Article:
David Sullivan holds a tray of samples up to the light

Teaching Old Drugs New Tricks

David Sullivan's solution for speeding up drug development: Screen existing approved drugs for new uses.

By Shannon Dunn • Photo by David Colwell

Bringing a new drug to market takes, on average, 15 years and $800 million—which probably explains why just 20 to 30 new compounds are approved each year by the FDA. "At this rate it will take more than 300 years for the number of drugs in the world to double," note the Bloomberg School's David Sullivan, MD, and medical student Curtis Chong, in the August 9 issue of Naturemagazine.

The current time- and money-consuming strategy for drug discovery is "ill-equipped" to combat newly emerging diseases (think avian flu), drug-resistant pathogens, or diseases afflicting poor countries that have a small financial market, the researchers note in their Nature editorial.

Their proposed solution? Dramatically beef up efforts to screen existing drugs for new uses.

Currently, the most comprehensive library of approved drugs available for screening is the Johns Hopkins Clinical Compound Library (JHCCL), a catalog of active ingredients of compounds found in 2,687 drugs.

Sullivan and Chong want to see that library expand to include the approximately 9,990 drugs known to clinical medicine. And they've challenged the scientific community to use it to screen every neglected disease by 2011.

Sullivan, an associate professor of Molecular Microbiology and Immunology, is a believer in the approach because he's seen it work firsthand.

In 2006, he and his colleagues used the JHCCL to screen the allergy medication astemizole for new uses and found it to be a potential treatment for malaria. The study, largely funded by the Johns Hopkins Malaria Research Institute, determined that in a test tube the antihistamine killed the Plasmodium parasite, which causes malaria in humans. As an added bonus, the former allergy medication stood up to parasite strains that were resistant to chloroquine, a traditional malaria therapy. Astemizole has been shown effective in mouse models, and validation studies in human malaria trials are currently pending.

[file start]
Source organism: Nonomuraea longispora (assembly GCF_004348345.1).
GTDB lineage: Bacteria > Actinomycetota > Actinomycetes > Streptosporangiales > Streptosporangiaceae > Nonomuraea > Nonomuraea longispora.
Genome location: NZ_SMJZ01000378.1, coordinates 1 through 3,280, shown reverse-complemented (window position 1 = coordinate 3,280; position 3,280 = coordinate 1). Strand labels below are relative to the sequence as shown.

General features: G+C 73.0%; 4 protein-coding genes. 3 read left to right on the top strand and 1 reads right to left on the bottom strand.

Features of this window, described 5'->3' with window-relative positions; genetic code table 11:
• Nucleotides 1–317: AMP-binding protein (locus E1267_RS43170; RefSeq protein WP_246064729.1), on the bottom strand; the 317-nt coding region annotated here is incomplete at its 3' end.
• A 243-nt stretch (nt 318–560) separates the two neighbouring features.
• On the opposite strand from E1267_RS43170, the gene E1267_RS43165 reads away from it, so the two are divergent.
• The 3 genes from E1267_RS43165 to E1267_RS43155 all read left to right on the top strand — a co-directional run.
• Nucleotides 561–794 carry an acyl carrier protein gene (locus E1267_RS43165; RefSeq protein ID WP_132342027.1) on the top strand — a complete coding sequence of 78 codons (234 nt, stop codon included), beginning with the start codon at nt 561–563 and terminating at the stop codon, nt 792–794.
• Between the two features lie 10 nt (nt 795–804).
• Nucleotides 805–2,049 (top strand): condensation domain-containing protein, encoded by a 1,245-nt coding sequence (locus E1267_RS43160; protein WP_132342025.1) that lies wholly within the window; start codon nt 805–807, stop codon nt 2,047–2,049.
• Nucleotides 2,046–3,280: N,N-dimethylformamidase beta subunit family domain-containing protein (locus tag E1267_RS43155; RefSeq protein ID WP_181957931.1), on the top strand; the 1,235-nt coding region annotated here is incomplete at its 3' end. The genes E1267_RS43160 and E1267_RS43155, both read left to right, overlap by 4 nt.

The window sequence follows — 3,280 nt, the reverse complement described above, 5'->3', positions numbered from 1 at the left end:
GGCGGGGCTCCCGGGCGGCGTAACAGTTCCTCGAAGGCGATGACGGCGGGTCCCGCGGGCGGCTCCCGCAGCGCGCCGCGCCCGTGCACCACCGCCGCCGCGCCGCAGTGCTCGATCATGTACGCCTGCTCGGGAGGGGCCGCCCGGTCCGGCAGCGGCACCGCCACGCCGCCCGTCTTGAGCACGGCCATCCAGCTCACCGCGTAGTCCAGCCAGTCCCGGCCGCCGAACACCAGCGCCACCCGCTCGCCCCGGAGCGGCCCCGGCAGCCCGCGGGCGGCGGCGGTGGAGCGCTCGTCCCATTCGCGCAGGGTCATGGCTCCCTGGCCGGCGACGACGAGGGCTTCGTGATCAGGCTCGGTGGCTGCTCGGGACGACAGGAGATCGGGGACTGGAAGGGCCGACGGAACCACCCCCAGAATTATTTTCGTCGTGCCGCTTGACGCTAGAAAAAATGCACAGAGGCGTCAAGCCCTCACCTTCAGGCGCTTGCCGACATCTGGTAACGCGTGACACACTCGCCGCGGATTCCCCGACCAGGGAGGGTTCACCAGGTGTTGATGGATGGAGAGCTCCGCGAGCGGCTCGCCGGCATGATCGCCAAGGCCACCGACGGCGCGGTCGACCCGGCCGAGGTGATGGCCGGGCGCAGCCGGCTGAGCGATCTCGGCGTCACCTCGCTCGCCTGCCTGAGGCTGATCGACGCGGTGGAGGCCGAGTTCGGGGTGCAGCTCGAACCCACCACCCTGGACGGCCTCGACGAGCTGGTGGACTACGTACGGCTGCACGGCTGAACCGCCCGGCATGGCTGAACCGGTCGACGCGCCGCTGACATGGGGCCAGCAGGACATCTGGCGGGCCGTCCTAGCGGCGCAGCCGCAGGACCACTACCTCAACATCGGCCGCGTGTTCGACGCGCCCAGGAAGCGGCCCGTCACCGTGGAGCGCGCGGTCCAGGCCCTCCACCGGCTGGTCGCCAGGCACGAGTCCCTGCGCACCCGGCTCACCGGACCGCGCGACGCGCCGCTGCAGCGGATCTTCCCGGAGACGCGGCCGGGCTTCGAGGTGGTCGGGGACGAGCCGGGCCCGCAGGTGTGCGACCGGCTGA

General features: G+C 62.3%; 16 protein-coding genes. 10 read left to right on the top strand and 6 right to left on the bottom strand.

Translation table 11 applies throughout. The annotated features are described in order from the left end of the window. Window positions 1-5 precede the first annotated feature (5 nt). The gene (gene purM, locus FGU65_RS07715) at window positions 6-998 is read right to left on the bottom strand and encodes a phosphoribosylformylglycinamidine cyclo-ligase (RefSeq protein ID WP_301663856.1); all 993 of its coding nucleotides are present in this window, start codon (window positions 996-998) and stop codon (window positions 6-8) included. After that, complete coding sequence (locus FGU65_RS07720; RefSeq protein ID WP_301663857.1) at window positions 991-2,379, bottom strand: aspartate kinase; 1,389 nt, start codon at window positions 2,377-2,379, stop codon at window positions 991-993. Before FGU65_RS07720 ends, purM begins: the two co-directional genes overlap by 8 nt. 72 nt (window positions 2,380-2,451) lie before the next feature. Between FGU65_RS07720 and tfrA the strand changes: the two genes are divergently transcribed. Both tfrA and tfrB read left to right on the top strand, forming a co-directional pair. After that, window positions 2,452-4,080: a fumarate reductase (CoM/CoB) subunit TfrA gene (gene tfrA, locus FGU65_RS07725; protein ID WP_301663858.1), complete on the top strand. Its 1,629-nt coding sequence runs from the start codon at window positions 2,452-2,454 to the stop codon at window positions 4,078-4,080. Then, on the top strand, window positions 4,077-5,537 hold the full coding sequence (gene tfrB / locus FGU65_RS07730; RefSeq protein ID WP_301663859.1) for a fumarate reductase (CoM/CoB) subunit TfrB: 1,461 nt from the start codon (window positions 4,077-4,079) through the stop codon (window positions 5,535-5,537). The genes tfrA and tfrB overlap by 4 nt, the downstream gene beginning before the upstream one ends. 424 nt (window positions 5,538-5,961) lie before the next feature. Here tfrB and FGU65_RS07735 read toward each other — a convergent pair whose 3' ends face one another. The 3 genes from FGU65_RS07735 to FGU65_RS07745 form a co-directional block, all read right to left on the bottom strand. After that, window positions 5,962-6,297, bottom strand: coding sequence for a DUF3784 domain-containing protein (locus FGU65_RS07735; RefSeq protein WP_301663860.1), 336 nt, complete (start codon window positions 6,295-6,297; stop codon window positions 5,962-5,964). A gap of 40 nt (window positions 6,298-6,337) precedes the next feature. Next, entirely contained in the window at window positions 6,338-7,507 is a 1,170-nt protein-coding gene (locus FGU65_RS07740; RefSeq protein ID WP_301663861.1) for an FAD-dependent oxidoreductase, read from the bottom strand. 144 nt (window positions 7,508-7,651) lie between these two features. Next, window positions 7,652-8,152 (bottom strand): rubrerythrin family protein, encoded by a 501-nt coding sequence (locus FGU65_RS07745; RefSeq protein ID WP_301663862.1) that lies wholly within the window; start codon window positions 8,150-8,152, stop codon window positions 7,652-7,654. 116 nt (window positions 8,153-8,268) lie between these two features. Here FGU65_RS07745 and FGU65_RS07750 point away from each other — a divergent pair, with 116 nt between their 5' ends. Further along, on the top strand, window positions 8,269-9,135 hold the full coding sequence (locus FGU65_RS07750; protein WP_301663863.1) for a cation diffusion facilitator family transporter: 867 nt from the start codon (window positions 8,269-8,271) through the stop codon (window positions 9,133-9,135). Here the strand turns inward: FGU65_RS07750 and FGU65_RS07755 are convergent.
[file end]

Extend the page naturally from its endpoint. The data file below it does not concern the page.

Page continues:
Currently, say Sullivan and Chong, there are at least 17 existing drugs in various stages of clinical and animal testing for new uses.

Currently, there are at least 17 existing drugs in various stages of clinical and animal testing for new uses, according to David Sullivan and Curtis Chang.

Because most existing drugs have already been approved for human use by the FDA or some other regulatory agency, researchers can bypass the early part of the drug approval process (phase I toxicological and pharmokinetic assessments), which accounts for nearly 40 percent of the overall cost of drug development.

Beyond cost savings, the screening strategy holds particular promise for bringing new therapies more safely to the developing world, the researchers note. Follow-up safety evaluations of a new drug after it has been widely marketed (known as phase IV clinical trials) cost about $100 million per drug—which puts the practice out of reach for cash-strapped countries. "Because many existing drugs have undergone phase IV surveillance in millions of patients, the same stringent safety standards required by users in developed countries can be offered to patients [in poorer nations]," Sullivan notes.

Building on existing libraries of available drugs to reach the 9,990-mark will require the donation and purchase of some drugs, and the organic synthesis of others. The only rule for using the library proposed by Sullivan and Chong, they say, would be an agreement to share the new data and "redeposit" results, including pharmacokinetics and clinical properties of the drugs, into a comprehensive public database.

The success of the undertaking will rely heavily on cooperation between academic institutions, the pharmaceutical industry and the National Institutes of Health (NIH) through a collaboration of intellectual, physical and financial resources, Sullivan says.

He acknowledges the ambitious scope of the project, yet remains optimistic. "We're almost there," he says. "It just takes time, money, effort and people to put it together. It's an economy of scale and it needs to be scaled up."